Satellite connect: Since I had no prior information about (non) availability of networks here or the above mentioned spot with last signals of connectivity, I was desperate to get in touch after I reached Chatru. Also, because I had lost half day due to NGT permit issue requirement at Gulaba, my schedule was in haywire. I reached Chatru in evening tired. Originally I had planned to end the day at Chandratal. Hence I asked the owner of Prem Dhaba about any chance of connectivity. It was he who told me about the spot some seven kilometres back. I was in no mood to ride back to make a call and then come back here. It was than he told me about a satellite phone uphill in the village.
There was a agro unit uphill, which actually formed the core of Chatru village. I went to PWD rest house, parked my bike there and jumped a few walls to reach to take a path towards some houses and a shed inside the fields. There was a agro unit which produced different crops here in the valley- peas, potatoes and few others and then packed and transported them to other areas. That unit had a satellite phone in its premises, services of which they also lend to commuters for a charge. I was able to make a call back home from there and actually at such height in these conditions it cost me just negligible to make a comfortable call. I might not be able to recollect precisely, but I made call for less than thirty rupees from there.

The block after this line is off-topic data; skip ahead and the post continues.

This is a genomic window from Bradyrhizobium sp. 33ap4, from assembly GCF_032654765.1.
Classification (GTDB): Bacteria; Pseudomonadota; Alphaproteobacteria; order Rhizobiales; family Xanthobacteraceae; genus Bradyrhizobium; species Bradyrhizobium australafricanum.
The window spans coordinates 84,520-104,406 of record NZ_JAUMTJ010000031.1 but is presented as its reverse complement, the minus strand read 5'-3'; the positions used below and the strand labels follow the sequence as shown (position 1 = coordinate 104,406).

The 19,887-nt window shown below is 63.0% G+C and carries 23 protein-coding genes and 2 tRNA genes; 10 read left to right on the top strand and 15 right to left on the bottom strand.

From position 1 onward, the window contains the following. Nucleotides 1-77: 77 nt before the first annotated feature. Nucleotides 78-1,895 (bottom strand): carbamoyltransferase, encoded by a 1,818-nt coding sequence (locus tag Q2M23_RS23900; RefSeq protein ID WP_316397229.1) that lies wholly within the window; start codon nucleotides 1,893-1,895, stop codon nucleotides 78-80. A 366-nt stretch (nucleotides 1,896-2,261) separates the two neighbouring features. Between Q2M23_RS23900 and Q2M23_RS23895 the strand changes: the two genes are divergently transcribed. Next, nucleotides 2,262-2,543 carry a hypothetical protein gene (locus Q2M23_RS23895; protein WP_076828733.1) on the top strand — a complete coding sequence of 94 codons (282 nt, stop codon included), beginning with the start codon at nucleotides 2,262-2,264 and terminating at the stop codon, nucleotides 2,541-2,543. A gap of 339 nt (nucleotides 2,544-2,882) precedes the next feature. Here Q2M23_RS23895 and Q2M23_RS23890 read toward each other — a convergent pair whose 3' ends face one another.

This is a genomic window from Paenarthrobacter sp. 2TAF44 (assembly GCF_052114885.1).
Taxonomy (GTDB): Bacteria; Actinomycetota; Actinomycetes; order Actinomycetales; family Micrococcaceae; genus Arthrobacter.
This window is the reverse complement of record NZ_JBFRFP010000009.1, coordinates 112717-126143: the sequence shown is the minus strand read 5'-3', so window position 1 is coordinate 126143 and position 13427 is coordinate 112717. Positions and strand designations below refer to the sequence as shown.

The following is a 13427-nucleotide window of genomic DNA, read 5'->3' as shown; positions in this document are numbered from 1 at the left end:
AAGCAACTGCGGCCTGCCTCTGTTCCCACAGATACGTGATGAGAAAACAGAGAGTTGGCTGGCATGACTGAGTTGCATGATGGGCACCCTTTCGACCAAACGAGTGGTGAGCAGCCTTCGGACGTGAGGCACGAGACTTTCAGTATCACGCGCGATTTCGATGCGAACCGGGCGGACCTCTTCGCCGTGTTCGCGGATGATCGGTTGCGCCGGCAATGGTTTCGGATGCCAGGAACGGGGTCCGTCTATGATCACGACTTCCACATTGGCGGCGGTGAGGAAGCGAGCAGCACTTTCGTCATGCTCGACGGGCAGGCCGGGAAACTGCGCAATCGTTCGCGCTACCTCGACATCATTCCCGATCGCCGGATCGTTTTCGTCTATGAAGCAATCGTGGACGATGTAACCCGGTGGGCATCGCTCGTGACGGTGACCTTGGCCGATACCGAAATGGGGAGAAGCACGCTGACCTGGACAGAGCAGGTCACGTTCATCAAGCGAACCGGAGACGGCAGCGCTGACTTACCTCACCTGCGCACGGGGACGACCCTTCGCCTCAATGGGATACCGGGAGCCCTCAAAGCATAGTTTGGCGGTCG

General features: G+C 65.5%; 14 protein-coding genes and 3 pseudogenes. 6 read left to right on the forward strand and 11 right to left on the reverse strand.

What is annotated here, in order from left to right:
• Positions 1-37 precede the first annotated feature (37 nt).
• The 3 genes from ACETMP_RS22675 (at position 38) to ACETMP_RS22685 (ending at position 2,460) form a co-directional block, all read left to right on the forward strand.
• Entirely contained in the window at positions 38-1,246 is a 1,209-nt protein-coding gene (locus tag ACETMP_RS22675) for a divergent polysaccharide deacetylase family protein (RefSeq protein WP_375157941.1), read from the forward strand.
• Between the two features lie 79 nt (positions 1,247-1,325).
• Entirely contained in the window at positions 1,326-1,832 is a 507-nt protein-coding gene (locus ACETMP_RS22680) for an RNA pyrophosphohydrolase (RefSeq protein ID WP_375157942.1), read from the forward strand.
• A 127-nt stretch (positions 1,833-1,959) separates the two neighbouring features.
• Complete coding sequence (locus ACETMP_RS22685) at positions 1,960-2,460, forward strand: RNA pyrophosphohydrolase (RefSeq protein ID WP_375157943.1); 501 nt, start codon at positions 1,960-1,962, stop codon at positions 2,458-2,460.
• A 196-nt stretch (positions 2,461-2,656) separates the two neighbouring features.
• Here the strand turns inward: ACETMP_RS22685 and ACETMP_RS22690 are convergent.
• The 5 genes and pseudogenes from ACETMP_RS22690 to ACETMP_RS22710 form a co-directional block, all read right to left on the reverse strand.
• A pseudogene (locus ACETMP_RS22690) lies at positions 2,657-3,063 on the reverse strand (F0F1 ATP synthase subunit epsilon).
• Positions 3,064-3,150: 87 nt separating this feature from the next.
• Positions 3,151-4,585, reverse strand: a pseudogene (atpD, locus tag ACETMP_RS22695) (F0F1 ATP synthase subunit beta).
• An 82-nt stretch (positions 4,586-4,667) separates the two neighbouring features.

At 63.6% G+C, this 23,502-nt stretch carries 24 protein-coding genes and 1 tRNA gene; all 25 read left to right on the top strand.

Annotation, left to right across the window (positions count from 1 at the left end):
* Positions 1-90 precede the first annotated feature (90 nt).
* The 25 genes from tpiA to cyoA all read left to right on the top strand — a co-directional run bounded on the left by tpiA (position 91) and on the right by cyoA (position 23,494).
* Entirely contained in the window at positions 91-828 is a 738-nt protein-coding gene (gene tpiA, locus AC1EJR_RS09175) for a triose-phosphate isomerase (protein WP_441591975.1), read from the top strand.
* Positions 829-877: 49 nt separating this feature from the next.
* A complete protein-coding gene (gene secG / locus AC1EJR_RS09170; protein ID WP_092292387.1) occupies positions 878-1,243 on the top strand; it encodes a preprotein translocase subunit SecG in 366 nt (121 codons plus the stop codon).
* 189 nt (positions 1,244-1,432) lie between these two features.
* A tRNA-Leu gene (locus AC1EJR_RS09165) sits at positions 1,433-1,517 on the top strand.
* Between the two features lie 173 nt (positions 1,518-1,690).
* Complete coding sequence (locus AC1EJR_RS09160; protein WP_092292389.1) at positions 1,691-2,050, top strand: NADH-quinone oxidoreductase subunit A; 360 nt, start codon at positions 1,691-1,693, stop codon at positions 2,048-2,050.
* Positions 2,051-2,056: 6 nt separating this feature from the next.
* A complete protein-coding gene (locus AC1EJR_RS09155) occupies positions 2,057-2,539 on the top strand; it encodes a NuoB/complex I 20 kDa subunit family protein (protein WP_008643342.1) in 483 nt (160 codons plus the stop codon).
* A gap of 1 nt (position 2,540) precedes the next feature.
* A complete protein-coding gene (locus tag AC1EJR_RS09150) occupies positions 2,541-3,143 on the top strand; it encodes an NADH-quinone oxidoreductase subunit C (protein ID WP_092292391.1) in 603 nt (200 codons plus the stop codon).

My search for the satellite phone also gave me a bit of insight about this place. This valley is said to have one of the best quality of peas and potatoes produced in the entire region. The owner of the agro unit (his is the only private owner of such unit in whole valley) had more than 100 acres of land. He had a fairly descent set-up with a big house for himself (with water and solar lights) as well as place for his staff (of more than 50) to stay, and a power generating unit for his unit to process and pack the agri produce. That was an interesting story in itself.
Malwa Utsav started last night at Indore’s Lalbagh palace. There are still five more days to go and you can certainly catch some action. So has India’s most awaited yearly pilgrimage- Char Dham Yatra, which commenced on 28th April with opening of doors of Gangotri and Yamunotri shrines. But there are host of other events which can prompt you to some quick travel plans. With soaring temperatures, hill stations like Mount Abu and Ooty try to chill out with their annual festivals. Then there are a few church festivals also in Kerala, besides the all famous Thrissur Pooram. Here are some quick ideas for the month of May- first of India’s traditional two months of summer vacations. Time to pack!
Malwa Festival, Indore
Celebrated with great enthusiasm, Malwa Utsav is one of the biggest and most spectacular events of Madhya Pradesh. The festival restores the age old culture and the tradition of India through its various classical dance performances and traditional music. Performers and entertainers from different parts of India charm the cities of Indore and Ujjain for a remarkable five day celebration of art, music, dance, drama and culture. Festival is organised at Lalbagh Palace in Indore. One can say that the festival is a storehouse to the culture, spirit and the essence of the state. There is a huge gathering of locals and tourists coming from all parts of India and across the globe. Well-known artists, excellent performances, colourful ambience and a mélange of various programs form the prime highlights of the festival. In-addition, the festival also exhibits a rich display of art and craft workshops and one can savour the delectable cuisines of different variety. This year more than 400 artists from 19 states will take part in the festival. This year the festival is being held under shadow of plastic ban imposed in Madhya Pradesh from 1st May and also new phenomenon of cashless transactions for the small shopkeepers.